July 2007: SISTER DORIS POETTKER (entered eternal life on January 4, 2013)
On May 25, 1918 a baby was born who would learn from her parents a strong work ethic, faith in God, and a deep sense of love. Ultimately she would spend her life in the service of others: from milking cows for her father and helping her mother with household chores, to working as a housekeeper, cook, pharmacist, and hospital administrator for her Religious Community - all while committing her life to the service of God.
“From my earliest memories, once I made my mind up on something, I never turned back,” explained Sister Doris Poettker who continues to be an active 89-year-old Hospital Sister of St. Francis. She is the second oldest of six children who were raised on a farm in Aviston, IL. Her father, Herman Poettker, was a grain and dairy farmer and her mother, Mary (Strieker), cared for the home and children. “I started milking cows when I was eight years old,” Sister Doris said with a smile.
Leaving home at a young age for Highland
She attended St. Francis Grade School, Aviston, and was taught by the School Sisters of Notre Dame - admiring them for their hard work and dedication. As early as the 4th grade she knew that she wanted to be a Sister and a teacher.
Like many Americans during the Depression, Herman Poettker struggled financially. So his 16 year old daughter told her parents that she was quitting high school and accepting a housekeeping job at St. Joseph’s Hospital, Highland, IL – a community 20 miles away. “It was difficult to leave home because we were a very close family. There were many lonely nights in the dormitory which did not have private bedrooms but I knew I was helping my father and I learned to be strong. I grew up fast,” she added. She was able to send most of her paycheck ($20 per month) to her father each month and enjoyed one day off once a month.
Leadership skills evident at an early age
The Hospital Sisters in Highland recognized the abilities of Sister Doris. “A few months after I began working as a housekeeper, one of the Sisters in the kitchen went on Retreat for a few weeks and I was put in charge of her department and managed the staff…I was only 17 years old,” she said with a chuckle.
Decision time about answering God's call
The discussion of Religious Life came up several times with the Sisters and for Sister Doris it was a reminder of a calling she felt years before. “When I was 19 years old, we had a weekend Retreat and I remember the priest telling me that he thought I had a vocation. I answered that I agreed and he said ‘just go’ and that was it. I had already spent too many years thinking about it,” she stated. “I first told my parents and they supported me. My father said ‘what you plan in your life go through with it’ and when I told the Sisters they were so pleased and made me feel so welcome. A couple months later, September 8, 1937, Sister Doris entered the Hospital Sisters of St. Francis.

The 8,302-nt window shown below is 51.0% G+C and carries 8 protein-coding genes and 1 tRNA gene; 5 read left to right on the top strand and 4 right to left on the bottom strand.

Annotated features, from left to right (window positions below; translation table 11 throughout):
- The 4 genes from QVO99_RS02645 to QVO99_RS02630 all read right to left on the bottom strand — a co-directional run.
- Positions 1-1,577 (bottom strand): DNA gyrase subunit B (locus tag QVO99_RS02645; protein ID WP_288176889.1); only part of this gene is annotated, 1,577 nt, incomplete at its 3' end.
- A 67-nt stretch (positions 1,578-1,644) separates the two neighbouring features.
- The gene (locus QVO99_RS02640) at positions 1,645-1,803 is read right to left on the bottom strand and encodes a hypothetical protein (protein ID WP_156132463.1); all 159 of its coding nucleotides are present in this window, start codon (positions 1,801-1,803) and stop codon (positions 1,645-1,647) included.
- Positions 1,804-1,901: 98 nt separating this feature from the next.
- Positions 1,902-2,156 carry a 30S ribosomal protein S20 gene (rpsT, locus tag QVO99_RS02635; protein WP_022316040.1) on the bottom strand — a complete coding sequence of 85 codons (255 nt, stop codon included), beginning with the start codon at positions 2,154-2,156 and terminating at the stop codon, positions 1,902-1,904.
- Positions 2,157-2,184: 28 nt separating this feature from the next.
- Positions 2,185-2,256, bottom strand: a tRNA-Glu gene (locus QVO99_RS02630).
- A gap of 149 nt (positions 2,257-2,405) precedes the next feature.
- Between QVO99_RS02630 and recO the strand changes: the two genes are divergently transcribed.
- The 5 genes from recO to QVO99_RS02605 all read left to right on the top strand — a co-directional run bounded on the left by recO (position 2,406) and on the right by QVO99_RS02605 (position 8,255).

Teacher, nurse, and pharmacist
After finishing high school during her Novitiate, Sister Doris graduated from St. John’s School of Nursing and was ready to begin working as a nurse. It was during World War II and hospitals had a difficult time getting employees. “Almost right after I wrote State Boards, I was told I was to go to Pharmacy school. As I thought about this path for my life I realized that I was comfortable with math and science in grade school and the theory behind pharmacy intrigued me," she said. She later received a bachelor’s degree from St. Louis College of Pharmacy.
Service throughout many HSHS communities
Over the years her assignments have been at the Sisters’ sponsored hospitals of St. Vincent (Green Bay, WI); St. Elizabeth’s (Belleville, IL); St. John’s (Springfield, IL); Sacred Heart (Eau Claire, WI); St. Mary’s (Streator, IL)...served as Administrator and involved in the formation of the Hospital Advisory Council, Ladies' Auxiliary, and plans for building the new hospital and raising funds from the community; St. Mary’s (Decatur, IL); St. John’s TB Sanitarium (Springfield); St. Mary’s Hospital Medical Center (Green Bay); and most recently at St. Anthony’s Memorial (Effingham, IL).
Fondness for Effingham, IL
Effingham has a special place in her heart. She served at St. Anthony’s Memorial Hospital from 1985-2002 and during that time grew close to the hospital staff, physicians, volunteers, and community members. “People here treated each other like family and because of that spirit I saw how the hospital and the community grew and how the people worked together for the common good of caring for the patients at St. Anthony's,” Sister Doris said fondly.
According to Dan Woods, CEO of St. Anthony’s Memorial Hospital, “Sister Doris truly lived the family centered aspects of St. Anthony’s ministry, both in the hospital and community at large. While it has been a few years since she has physically served in Effingham, to this day she has kept in touch with many employees and community members whose lives she has touched, always remembering children’s names and activities. Although she is small in stature, her presence remains large with her strong spirit, will and heart. Many at the hospital and St. Anthony’s parish are grateful for her compassion and friendship.”
Currently Sister Doris resides at St. Francis Convent, Springfield, and is active with the Ministry of Prayer and Adoration and assists as a Sacristan for the Adoration Chapel and Church. In looking back on her life, Sister Doris realized that “As I advanced in age and internalized God’s command to love Him and our neighbor as ourselves, I began to experience a greater desire to serve others."
She concludes with a simple message: “All of us will find joy in our lives. We must trust in God for guidance, work hard, and always see the good in every person.”